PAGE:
Alcoholism Hotline & Alcohol Abuse Information

Authored by National Rehab Hotline    Reviewed by Robert Gerchalk    Last Updated: September 8th, 2021


Robert Gerchalk Medical Reviewer
Robert is our health care professional reviewer of this website. He worked for many years in mental health and substance abuse facilities in Florida, as well as in home health (medical and psychiatric), and took care of people with medical and addictions problems at The Johns Hopkins Hospital in Baltimore. He has a nursing and business/technology degrees from The Johns Hopkins University.

You or someone you love and care for might find yourself waking up in the morning with a feeling of dread, wondering what happened the night before. Employers may offer “one last warning” over your drinking and how it has affected your workplace performance. You may have a DUI/DWI or other trouble with law enforcement, your spouse or partner may be leaving you, you may not be able to see your children, or you just realize that you will have to stop drinking. These examples are but a scratch on the surface of what a problem with alcohol looks like. You might be uncertain if you have alcohol use disorder, or you might be reading this as a family member, friend, or coworker seeing the signs of trouble and looking for ways to help. No matter your circumstances, it should be comforting to know that help is available, and nobody has to walk through this alone. Call The National Rehab Hotline at 866-210-1303 anytime, and someone will be there to assist you.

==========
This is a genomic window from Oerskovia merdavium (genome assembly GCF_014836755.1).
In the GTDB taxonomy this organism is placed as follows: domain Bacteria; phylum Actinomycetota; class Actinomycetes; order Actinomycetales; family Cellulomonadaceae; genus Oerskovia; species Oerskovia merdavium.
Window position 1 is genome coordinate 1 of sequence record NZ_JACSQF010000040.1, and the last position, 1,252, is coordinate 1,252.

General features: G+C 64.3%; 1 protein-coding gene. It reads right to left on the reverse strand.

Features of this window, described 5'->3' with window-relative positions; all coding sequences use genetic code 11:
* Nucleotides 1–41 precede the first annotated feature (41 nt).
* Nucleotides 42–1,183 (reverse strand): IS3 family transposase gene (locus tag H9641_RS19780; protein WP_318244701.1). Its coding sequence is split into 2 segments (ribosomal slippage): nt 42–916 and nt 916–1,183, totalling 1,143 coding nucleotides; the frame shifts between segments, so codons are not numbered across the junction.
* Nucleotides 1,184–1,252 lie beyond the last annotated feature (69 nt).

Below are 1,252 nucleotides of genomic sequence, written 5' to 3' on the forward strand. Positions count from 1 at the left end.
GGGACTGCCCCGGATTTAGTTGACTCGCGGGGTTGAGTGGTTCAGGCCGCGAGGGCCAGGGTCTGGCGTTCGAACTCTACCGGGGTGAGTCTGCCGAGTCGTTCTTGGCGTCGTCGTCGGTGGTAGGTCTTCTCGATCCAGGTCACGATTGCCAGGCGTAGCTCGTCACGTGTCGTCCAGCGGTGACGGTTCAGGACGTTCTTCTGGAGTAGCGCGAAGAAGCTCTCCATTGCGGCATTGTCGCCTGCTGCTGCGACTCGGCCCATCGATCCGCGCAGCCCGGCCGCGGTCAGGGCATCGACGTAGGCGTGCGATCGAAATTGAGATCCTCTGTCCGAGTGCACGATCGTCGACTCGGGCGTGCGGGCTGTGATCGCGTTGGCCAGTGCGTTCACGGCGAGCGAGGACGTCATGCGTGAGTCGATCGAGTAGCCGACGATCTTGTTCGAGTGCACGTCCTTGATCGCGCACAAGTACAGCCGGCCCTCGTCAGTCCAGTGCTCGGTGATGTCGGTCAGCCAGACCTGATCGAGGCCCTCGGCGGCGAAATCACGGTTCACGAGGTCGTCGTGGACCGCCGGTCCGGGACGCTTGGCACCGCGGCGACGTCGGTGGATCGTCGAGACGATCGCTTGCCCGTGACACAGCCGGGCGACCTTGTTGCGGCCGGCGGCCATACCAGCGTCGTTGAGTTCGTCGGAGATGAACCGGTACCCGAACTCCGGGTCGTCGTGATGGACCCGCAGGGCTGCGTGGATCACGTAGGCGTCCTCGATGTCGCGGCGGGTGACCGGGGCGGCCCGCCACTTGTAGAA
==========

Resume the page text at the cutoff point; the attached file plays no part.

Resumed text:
What to Expect From Our Alcohol Hotline

When you call The National Rehab Hotline, you can expect:

• No Judgement
• Confidentiality
• Anonymity
• Assistance geared toward options in your geographic area or in farther reaching areas on a case-by-case basis
• Help in determining which program is preferable, such as inpatient (you stay for a few days or longer at a treatment center or hospital) or outpatient (you receive services up to several times weekly, but go home each evening.)
• Guidance about the symptoms of a serious drinking problem

Money is a topic that frequently arises in conversation about treatment. Rest assured that the call to The National Rehab Hotline is free of charge. Our only aim is to be of assistance. We can also help you determine if the treatment options you’re interested in are covered by your health insurance provider. If you or someone you love is experiencing symptoms of alcohol dependency and addiction, we’re here to provide answers and assistance.

Alcoholism Symptoms

It’s imperative to recognize that you have a problem before you can look for solutions. The National Institute on Alcohol Abuse and Alcoholism offers a short questionnaire that can bring to light whether a problem with alcohol exists or not. This survey should be completed by the person who thinks they may have a problem as they will be better able to answer the questions honestly.